*a fundraiser for a district family with cancer
*a staff member’s family member has just died
*an agenda for a meeting that is after school until 5:00
*money I owe for dues
*5 questions from my 4th-grade team about one math lesson we are trying to iron out.
*An e-mail from a parent telling me that their son forgot their homework last night and could I please not be mad at him or yell at him because he feels really bad
*An e-mail from a colleague that tells me one of my students has been written up 3 times in a month and I need to email the parent.
8:25: The kids come in. I am bombarded with stories. I get 4 excuses for why their homework is not done (I had dance last night, I forgot, did we have homework last night? and I had to watch my brother’s wrestling match). I get shown a Harry Potter shirt, a new container of slime, a pencil-topper that blinks, and that someone is now on page 69 already of their book.
8:40: as I begin to teach math, the phone rings. There is a lunch bag in the office for one of my kids. As I hang up, a student approaches, “Mrs. W, my lips are bleeding because they are so chapped.” I point to the vaseline I always have, with Q-tips, just for this reason. I pass out a bandaid. I send a kid to the nurse, who comes back up to go home since he has a fever.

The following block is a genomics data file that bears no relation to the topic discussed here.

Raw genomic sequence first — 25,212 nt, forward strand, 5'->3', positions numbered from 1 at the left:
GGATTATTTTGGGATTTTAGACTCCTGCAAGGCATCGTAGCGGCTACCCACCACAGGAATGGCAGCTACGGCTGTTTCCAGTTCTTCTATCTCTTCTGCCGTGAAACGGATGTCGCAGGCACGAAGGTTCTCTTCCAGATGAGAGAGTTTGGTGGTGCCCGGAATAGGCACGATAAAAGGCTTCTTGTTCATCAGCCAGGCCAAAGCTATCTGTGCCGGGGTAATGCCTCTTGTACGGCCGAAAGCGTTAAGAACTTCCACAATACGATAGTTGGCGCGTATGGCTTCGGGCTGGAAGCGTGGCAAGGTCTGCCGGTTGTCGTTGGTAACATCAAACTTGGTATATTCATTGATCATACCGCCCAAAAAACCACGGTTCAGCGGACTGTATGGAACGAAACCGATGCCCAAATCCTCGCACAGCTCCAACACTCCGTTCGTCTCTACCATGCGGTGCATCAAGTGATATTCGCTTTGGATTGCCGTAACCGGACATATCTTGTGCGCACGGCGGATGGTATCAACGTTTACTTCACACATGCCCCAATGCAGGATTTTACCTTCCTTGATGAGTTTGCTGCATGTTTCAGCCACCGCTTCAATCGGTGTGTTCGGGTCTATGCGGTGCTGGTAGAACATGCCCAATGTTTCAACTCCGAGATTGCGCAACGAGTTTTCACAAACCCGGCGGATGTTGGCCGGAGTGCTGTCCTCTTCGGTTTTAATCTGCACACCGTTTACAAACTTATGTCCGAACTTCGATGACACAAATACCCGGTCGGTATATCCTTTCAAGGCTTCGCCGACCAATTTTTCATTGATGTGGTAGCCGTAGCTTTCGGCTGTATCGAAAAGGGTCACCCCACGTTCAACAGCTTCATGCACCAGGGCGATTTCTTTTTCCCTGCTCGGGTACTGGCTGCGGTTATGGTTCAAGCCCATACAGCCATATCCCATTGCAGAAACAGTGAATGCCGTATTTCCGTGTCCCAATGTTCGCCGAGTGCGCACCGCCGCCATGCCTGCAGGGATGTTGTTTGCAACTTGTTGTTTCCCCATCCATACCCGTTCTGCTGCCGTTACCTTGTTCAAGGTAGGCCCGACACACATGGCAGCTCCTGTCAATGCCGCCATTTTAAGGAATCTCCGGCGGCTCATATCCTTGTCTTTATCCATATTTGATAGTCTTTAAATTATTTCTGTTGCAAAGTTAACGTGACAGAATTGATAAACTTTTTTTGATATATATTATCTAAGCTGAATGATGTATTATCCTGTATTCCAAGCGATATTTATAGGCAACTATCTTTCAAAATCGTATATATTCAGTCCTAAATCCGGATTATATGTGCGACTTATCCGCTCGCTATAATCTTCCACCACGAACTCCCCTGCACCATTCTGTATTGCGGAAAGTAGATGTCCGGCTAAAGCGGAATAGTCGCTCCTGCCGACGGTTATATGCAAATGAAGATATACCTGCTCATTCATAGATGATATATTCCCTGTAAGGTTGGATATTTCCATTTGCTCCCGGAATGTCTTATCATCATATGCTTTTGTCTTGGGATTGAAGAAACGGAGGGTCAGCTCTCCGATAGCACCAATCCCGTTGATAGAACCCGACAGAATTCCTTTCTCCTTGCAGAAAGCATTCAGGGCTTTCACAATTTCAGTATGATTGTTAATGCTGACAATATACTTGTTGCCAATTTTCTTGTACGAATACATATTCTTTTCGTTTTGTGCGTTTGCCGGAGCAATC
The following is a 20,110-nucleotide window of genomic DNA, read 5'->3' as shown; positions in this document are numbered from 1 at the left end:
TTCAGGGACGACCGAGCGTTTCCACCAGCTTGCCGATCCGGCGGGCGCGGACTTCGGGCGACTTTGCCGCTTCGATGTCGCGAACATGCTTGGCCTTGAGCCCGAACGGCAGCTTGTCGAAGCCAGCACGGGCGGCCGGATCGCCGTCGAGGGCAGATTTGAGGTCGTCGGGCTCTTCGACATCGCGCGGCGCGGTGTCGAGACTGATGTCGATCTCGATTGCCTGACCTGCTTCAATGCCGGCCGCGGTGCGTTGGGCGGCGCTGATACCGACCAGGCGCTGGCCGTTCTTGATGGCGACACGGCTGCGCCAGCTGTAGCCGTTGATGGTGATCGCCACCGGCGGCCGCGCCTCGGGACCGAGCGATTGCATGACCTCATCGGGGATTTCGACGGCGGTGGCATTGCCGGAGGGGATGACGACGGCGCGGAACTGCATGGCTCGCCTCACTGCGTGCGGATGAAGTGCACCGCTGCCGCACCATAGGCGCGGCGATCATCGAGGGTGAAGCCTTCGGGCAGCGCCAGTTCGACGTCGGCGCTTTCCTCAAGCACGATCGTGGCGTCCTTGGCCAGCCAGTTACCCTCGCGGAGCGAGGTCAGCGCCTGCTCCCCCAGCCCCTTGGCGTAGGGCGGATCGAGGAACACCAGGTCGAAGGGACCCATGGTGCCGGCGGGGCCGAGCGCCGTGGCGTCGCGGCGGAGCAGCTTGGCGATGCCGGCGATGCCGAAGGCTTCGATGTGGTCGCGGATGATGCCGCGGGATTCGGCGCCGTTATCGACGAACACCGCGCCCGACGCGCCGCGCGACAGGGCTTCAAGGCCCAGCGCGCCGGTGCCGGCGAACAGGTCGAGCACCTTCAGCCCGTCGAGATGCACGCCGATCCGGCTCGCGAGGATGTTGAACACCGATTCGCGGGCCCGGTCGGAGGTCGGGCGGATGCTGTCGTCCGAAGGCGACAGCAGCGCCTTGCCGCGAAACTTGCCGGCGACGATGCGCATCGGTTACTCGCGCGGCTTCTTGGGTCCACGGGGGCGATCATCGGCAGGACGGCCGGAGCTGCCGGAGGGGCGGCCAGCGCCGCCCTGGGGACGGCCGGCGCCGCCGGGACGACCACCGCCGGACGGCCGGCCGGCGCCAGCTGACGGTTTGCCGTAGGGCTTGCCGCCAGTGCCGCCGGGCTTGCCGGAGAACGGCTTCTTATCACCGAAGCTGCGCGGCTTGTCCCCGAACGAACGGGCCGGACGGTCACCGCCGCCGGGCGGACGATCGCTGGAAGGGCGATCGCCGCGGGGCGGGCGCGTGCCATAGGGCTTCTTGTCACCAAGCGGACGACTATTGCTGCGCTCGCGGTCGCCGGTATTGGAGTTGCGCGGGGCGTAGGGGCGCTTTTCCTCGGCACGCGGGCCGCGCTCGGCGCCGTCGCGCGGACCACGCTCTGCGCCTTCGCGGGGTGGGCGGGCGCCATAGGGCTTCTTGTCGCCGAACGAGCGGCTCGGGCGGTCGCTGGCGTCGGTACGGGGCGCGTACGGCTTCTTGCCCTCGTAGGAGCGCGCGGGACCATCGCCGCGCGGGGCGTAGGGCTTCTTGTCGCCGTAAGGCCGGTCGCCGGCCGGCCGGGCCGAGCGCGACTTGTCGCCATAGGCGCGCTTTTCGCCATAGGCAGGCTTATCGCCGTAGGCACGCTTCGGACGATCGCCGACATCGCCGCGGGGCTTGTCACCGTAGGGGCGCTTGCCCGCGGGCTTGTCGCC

Back to math.
I notice one girl does not look well. As soon as I can, I check in with her to find that her parents were fighting all night and she’s exhausted.
Back to math.
While assigning partners, a student explodes and runs out of the room in anger.
10 minutes later, that student is settled back in, and its back to math.
At the very end of math, as we line up to go to related arts, I see a teacher at my door. She wants to quick check-in on my reading lesson for the day, because she pushes into my classroom to help kids.
Related arts is my prep time. Except, we have a meeting.
During the meeting, we all meet and talk about data.
Reading, writing, math, what are we doing for this kid, does he have enough interventions? Should we move her from reading to math? Why do we think he’s not doing so well anymore? Her parents are gone and her brother is raising her while they work across the country. His mom is in jail. She is adopted. Do we think it’s social/emotional, or is there an academic need?
I stay in this meeting until the second past its time to go pick up my class from related arts. I realize I haven’t found the time to use the bathroom yet.